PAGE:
Catcher In The Rye

1089 Words5 Pages

In the novel, The Catcher in The Rye, the author J. D. Salinger generates/creates a period in the life of a young protagonist. J. D. Salinger’s novel explores the different practices of storytelling by utilizing a distinctively constructed character. In this essay, the main topics to be discussed is the narrative’s point of view, the style and genre that are relevant to characterization in Salinger’s novel.
A narrative point of view is the way a story is told. Authors have developed different ways to tell a story and in this novel, The Catcher in The Rye, the author uses the first-person narrator. We can distinguish this by the presence of the pronoun ‘I’, when the narrator says that “…you’ll probably want to know where I was born…” (The Catcher …show more content…

Although it limits the point of view to what the narrator knows and experiences, or can find out by interaction with other characters. The first-person narrator makes the novel more personal because the reader is able to read the direct words of the character and is informed about their immediate emotions. There are various types of first-person narrators, but in this novel the narrator is the main character. Therefore, the narrative point of view is relevant to characterization in J. D. Salinger’s novel because in this novel the main character, Holden Caulfield, is the first-person narrator. The readers are informed about Holden’s innermost thoughts and feelings, but this may be mistakenly unreliable because he lacks insight into his own nature and self-knowledge. He is inaccurate in his judgements of himself and other characters in the novel. He also has a mass of contradictions about his life, religion and many other things. Example: he claims to be …show more content…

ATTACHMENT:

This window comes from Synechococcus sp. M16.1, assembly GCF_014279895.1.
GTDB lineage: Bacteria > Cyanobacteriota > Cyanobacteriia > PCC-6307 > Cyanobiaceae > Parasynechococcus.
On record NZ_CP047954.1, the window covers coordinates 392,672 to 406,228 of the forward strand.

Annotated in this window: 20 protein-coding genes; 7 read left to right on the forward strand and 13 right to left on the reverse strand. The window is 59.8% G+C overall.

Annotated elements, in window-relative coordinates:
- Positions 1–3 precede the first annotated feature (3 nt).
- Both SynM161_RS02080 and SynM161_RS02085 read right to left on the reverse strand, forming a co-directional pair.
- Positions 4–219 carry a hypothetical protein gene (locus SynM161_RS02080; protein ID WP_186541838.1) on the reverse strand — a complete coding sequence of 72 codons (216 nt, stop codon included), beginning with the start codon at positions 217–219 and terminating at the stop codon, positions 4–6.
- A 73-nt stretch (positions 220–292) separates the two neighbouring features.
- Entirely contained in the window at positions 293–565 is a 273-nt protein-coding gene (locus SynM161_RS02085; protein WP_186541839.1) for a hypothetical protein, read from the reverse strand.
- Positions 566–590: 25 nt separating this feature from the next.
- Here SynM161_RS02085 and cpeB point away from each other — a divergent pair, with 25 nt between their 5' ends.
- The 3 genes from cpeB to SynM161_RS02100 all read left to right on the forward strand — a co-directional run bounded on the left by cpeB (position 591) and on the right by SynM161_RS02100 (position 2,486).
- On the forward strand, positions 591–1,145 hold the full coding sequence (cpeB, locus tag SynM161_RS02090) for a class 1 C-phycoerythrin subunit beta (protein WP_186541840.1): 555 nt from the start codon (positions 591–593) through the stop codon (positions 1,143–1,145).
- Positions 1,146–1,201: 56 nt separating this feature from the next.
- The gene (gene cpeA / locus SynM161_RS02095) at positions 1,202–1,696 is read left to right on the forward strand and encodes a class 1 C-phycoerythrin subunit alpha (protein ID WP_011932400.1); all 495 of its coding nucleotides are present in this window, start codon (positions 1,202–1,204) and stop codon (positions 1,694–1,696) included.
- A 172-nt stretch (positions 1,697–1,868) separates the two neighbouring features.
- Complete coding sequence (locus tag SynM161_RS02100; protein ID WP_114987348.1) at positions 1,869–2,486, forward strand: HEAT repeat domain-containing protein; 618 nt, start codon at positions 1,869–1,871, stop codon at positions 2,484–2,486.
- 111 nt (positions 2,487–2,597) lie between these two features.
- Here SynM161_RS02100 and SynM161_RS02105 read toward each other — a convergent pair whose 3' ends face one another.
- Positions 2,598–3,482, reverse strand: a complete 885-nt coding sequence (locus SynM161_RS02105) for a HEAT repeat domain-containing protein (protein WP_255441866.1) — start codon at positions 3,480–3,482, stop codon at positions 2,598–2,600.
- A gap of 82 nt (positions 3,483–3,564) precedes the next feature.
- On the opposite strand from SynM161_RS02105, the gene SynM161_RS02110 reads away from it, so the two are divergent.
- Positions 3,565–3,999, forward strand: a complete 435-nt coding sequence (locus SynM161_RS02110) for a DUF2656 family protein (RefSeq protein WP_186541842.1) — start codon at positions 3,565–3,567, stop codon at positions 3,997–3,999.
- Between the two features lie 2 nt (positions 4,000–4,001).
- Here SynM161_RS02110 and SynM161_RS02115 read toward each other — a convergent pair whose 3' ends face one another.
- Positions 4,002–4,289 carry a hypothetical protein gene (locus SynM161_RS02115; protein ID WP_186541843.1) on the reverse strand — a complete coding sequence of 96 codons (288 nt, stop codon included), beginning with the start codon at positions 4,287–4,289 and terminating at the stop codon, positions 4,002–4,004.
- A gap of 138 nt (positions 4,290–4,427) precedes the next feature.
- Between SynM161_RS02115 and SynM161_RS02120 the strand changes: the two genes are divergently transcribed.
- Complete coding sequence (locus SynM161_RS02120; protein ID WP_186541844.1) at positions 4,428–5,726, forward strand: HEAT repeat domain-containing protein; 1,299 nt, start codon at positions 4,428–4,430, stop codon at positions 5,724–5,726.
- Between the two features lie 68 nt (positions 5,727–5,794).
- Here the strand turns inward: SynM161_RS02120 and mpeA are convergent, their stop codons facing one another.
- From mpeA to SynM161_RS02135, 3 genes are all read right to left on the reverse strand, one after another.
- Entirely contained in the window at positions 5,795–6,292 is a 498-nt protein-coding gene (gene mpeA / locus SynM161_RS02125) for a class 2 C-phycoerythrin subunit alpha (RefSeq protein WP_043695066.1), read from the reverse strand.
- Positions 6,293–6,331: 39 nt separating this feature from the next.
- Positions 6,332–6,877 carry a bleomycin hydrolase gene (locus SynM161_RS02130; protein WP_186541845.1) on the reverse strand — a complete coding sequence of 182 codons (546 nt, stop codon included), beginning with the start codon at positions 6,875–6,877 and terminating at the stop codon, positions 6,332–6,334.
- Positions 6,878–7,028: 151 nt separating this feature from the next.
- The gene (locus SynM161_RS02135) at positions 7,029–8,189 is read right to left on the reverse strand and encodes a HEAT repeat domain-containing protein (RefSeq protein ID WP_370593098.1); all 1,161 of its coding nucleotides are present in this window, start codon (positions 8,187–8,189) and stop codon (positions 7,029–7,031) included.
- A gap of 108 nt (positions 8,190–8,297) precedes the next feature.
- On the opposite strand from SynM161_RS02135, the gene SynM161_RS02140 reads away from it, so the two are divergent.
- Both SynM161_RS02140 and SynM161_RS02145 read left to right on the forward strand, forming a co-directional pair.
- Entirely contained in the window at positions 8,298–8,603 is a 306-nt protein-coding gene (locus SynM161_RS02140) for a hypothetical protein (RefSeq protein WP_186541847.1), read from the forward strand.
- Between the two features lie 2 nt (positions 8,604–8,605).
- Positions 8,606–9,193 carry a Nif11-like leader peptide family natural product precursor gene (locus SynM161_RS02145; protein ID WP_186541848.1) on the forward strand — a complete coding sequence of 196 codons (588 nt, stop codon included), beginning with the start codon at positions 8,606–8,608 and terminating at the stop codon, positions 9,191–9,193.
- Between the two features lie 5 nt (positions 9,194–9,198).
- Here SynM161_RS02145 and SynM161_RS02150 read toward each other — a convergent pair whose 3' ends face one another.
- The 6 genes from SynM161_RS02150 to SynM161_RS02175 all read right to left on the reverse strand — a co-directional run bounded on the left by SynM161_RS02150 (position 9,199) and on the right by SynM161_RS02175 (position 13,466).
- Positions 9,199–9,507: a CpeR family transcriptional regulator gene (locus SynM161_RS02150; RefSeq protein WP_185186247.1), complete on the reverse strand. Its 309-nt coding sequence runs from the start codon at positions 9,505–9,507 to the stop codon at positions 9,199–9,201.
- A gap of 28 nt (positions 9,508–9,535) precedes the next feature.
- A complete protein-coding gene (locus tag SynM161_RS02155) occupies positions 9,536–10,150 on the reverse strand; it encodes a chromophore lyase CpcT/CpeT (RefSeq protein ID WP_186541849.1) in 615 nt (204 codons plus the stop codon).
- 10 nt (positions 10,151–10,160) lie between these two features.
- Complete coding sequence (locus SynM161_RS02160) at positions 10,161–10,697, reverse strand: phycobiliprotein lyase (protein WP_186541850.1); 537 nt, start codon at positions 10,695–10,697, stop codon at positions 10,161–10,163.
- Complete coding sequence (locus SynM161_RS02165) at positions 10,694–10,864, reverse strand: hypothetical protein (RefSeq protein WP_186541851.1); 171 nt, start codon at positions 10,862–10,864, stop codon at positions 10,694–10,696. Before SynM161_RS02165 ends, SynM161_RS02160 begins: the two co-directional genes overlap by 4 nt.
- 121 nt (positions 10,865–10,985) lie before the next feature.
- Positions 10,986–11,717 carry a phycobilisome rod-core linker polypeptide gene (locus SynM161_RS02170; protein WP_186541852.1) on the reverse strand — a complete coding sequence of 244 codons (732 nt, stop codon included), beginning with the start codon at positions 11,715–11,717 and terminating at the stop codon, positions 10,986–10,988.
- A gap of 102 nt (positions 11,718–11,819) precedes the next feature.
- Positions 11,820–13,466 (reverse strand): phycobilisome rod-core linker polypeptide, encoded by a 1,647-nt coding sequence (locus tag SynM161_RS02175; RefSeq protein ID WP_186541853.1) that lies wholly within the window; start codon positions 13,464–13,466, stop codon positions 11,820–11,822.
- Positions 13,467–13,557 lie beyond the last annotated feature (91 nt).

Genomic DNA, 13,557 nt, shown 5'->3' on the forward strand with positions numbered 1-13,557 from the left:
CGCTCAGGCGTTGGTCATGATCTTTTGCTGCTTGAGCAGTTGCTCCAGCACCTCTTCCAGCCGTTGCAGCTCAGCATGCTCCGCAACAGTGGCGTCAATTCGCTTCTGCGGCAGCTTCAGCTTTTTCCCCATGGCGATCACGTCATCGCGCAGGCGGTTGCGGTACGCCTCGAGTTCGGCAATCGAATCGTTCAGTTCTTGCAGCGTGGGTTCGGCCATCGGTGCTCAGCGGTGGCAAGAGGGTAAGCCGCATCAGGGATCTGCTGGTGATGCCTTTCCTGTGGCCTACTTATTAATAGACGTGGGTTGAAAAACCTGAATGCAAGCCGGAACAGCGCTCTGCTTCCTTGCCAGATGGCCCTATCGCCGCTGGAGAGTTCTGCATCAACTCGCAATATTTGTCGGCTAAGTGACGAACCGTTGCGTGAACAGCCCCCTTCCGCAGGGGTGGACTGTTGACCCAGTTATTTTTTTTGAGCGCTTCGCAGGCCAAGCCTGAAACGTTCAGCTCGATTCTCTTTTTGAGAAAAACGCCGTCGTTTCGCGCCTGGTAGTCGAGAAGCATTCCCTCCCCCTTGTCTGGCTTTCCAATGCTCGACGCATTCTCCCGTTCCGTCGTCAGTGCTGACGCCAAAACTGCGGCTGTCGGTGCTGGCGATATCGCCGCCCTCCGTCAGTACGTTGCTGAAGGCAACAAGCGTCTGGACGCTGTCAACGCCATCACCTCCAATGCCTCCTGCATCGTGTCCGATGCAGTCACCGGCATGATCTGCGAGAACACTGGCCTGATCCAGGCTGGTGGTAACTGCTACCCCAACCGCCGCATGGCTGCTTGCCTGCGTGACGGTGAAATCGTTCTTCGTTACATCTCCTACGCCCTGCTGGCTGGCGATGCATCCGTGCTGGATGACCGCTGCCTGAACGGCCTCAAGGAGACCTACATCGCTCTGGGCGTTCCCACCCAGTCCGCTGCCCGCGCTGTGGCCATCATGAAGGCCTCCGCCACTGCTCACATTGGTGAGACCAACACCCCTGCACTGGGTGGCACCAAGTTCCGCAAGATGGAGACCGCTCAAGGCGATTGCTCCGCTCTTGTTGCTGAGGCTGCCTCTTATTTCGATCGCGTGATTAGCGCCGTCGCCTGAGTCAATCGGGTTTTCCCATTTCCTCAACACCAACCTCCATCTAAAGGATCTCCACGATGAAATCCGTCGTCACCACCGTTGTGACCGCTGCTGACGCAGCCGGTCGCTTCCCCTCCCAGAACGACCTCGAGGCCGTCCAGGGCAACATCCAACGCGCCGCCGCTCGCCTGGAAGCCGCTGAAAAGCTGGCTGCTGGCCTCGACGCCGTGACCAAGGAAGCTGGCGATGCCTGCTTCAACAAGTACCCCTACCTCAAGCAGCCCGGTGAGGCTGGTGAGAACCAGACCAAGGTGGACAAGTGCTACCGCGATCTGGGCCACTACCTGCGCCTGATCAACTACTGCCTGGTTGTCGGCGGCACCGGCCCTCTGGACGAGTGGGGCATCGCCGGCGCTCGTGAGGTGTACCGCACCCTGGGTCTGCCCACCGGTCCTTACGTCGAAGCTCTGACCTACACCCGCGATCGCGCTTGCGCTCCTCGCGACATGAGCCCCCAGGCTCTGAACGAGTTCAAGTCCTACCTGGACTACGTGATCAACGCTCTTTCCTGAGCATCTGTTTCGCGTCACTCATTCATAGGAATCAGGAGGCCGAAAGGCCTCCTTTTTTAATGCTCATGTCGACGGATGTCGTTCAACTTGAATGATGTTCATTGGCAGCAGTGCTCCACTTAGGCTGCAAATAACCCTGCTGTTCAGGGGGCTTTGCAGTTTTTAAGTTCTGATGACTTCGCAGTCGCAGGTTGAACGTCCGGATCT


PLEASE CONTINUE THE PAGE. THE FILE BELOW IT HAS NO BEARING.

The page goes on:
The writers of novels have more freedom than poets, as styles vary from authors and how they choose to write. The text is dominated by the use of dialogue and the setting is secondary and not always described in detail. Thus, the style is relevant to characterization in the novel. J. D. Salinger’s style is colloquial, humorous and intimate. Holden, the narrator and main character in the novel’s language is typical for an adolescent. Holden’s language takes on a particular understanding in the way that he addresses the reader as ‘you’ and this is his way of keeping the reader interested in his thoughts and experiences. Holden’s speech involves slang, exaggeration and plenty of swearing, like most adolescents “… I asked her how come she could date a show-off bastard like Al Pike …” (The Catcher in The Rye- Chapter: 18; Page: 146). J. D. Salinger makes a considerable use of italics to repeat the spoken word in writing. Holden’s speech is Standard English, but if he meets the working class people their dialect and accent will unveil their social status. J. D. Salinger’s whole novel is dominated by dialogue. Some features of J. D. Salinger’s writing are the idiosyncratic use of dialogue; allusions to other literary texts, in order for the reader to know more about the themes and issues on the novel and the use of connotation and figurative language. In the closing passage (The

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